- Canada February CPI 5.2% versus 5.4% expected
- US February existing home sales 4.58m vs 4.20m expected
- Philly Fed March non-manufacturing index -12.8% vs +3.2 prior
- Russia says will continue to reduce production by 500k bpd until the end of June
- Putin: China peace plan to be basis for settlement when Kyiv and west are ready
- ECB's Enria: here is no direct read-across of the US events to eurozone banks
- Xi tells Putin: Field of our cooperation is constantly growing
- Xi: China and Russia should promote liberalisation and facilitation of trade
- What's priced in for the Federal Reserve ahead of Wednesday's decision
- Gold down $38 to $1938
- US 10-year yields up 13 bps to 3.60%
- US 2-year yields up 26 bps to 4.18%
- WTI crude oil up $1.86 to $69.33
- S&P 500 up 54 points, or 1.4%, to 4037
- EUR leads, NZD lags
There wasn't much in the way of newsflow to get markets moving on Tuesday but there was some movement nonetheless. The US dollar generally strengthened in North American trade as yields moved up and the market became more comfortable with the idea of a 25 bps hike on Wednesday.
On the banking front, the regional bank ETF was up 2.5% and First Republic was up 31% in a sign of tentative calm. Large gains were also seen in European financials as the market combs through the post-Credit Suisse wreckage and determines that better bail-in rules won't undermine capital. Even as the dollar strengthened broadly, the euro stayed right with it to finish the day up 50 pips in a reversal of last week's declines (and more). The idea there is that the ECB may still tighten and ultimately the spread between the FOMC and ECB will be tighter than thought a few weeks ago.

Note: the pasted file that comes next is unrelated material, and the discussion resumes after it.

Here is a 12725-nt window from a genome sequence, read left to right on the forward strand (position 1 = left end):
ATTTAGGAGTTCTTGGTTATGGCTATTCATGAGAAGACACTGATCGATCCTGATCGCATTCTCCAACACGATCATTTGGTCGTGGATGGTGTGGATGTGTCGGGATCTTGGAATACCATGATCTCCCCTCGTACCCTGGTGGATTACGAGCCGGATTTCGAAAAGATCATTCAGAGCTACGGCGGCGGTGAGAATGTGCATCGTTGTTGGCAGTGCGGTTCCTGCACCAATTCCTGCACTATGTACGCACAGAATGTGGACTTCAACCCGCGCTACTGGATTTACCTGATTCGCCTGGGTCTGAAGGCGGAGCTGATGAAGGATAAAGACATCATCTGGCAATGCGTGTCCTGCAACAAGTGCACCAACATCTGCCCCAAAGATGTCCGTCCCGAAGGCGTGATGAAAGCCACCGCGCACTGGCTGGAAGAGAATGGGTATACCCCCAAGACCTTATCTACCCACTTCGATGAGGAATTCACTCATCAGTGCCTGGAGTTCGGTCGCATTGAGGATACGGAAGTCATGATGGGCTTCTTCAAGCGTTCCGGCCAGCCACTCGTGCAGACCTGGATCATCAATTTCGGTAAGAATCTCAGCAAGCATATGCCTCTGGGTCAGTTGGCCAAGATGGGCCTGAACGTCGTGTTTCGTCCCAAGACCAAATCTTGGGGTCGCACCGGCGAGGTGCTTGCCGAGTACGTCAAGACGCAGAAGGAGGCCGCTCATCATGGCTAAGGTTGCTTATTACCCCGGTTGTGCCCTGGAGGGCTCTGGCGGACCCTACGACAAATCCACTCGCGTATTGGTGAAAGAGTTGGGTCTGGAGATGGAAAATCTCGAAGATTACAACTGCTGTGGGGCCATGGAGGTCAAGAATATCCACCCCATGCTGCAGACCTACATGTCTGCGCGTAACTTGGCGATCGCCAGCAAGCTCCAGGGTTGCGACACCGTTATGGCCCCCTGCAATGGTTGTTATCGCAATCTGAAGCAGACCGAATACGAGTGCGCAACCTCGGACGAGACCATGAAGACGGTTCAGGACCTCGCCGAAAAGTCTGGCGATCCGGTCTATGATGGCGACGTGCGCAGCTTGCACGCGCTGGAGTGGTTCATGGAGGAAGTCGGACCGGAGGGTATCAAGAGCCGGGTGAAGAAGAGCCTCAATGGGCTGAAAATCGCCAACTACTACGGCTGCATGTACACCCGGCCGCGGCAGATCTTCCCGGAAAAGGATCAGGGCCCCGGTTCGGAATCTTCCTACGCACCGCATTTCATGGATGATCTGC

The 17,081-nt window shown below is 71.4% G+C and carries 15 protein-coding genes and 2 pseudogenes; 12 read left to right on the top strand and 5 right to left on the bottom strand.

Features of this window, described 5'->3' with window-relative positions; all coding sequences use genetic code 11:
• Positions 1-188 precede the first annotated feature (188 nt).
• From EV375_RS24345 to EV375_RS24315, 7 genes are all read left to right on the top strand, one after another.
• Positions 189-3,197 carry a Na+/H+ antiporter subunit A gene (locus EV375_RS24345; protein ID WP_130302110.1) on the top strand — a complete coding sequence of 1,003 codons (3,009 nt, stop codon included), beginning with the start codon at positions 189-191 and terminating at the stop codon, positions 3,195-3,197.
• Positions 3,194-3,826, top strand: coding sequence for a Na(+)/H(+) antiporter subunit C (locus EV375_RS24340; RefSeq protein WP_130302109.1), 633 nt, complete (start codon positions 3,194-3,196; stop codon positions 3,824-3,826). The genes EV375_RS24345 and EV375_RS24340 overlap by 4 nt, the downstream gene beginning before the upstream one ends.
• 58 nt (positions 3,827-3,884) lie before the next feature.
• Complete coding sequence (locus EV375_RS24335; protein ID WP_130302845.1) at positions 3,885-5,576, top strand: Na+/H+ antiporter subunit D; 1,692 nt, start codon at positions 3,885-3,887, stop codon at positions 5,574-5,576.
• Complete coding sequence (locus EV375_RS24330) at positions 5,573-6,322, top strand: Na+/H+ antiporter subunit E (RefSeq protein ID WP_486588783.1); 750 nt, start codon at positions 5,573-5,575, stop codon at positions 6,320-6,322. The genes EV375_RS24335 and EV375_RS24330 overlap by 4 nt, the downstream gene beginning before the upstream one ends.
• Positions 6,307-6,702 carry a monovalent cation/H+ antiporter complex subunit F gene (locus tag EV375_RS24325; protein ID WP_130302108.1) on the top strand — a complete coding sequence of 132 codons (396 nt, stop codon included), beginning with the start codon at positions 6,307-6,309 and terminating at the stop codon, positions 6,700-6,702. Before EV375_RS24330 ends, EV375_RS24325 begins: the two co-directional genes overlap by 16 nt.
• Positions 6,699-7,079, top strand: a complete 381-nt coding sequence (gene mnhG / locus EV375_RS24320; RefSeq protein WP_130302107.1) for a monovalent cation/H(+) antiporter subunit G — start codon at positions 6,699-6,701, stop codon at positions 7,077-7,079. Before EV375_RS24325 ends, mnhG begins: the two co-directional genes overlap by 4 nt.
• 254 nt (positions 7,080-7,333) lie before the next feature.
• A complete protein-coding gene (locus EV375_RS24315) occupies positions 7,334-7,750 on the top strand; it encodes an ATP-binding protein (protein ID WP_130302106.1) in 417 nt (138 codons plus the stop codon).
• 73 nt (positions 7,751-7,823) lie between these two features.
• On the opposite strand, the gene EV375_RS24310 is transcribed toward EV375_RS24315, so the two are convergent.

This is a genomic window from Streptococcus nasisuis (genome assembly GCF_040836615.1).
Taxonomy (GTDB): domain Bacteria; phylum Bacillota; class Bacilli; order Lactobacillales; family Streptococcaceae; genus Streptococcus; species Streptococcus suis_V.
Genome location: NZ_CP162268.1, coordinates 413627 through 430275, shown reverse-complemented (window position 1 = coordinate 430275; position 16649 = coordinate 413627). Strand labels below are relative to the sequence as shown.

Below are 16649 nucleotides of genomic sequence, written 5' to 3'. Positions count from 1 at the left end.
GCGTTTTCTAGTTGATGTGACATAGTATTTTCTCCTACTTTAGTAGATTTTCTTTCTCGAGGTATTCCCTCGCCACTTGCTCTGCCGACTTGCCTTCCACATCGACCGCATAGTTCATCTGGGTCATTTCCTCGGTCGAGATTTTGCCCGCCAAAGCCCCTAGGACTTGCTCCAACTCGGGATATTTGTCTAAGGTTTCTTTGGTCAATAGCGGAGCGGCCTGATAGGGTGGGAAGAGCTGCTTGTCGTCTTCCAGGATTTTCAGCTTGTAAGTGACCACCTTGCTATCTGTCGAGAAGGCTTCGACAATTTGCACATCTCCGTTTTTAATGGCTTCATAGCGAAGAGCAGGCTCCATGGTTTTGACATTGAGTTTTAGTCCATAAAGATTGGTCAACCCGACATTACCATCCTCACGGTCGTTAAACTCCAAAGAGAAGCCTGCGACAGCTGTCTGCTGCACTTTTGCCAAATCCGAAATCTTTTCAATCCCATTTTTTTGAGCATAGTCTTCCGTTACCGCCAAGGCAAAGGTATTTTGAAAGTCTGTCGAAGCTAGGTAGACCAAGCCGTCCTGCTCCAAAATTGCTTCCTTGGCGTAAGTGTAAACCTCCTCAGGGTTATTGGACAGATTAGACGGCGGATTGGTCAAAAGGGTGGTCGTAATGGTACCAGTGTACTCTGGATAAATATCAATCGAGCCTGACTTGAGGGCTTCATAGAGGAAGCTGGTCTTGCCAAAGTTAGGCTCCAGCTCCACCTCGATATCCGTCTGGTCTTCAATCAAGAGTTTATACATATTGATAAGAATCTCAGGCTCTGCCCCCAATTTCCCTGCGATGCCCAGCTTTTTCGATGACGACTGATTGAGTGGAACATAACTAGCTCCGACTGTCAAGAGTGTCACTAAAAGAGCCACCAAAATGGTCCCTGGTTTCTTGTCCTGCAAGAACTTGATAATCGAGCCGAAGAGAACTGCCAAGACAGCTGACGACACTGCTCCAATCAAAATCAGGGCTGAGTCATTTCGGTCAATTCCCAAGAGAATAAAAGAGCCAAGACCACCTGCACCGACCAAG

What was somewhat troubling was the decline in commodity currencies and GBP. That group is sensitive to equities and could be flagging risks around global growth, even if we had a big bounce back in risk assets today. For the loonie, the decline coincided with a soft inflation report but that's hardly the full picture as it still outperformed its commodity compadres. Oil helped as it gained 2% but it's still far below the levels from the stat of the month.
Perhaps the undershoot in Canadian inflation is a sign of what's to come in the US? CPI has fallen rapidly and something similar would give the Fed plenty of cover to stop hiking and -- if combined with financial stability -- that's a good elixir for risk assets. Of course the first big step towards calm will be getting through the minefield of the FOMC decision and dot plot tomorrow. Sleep well, Jerome.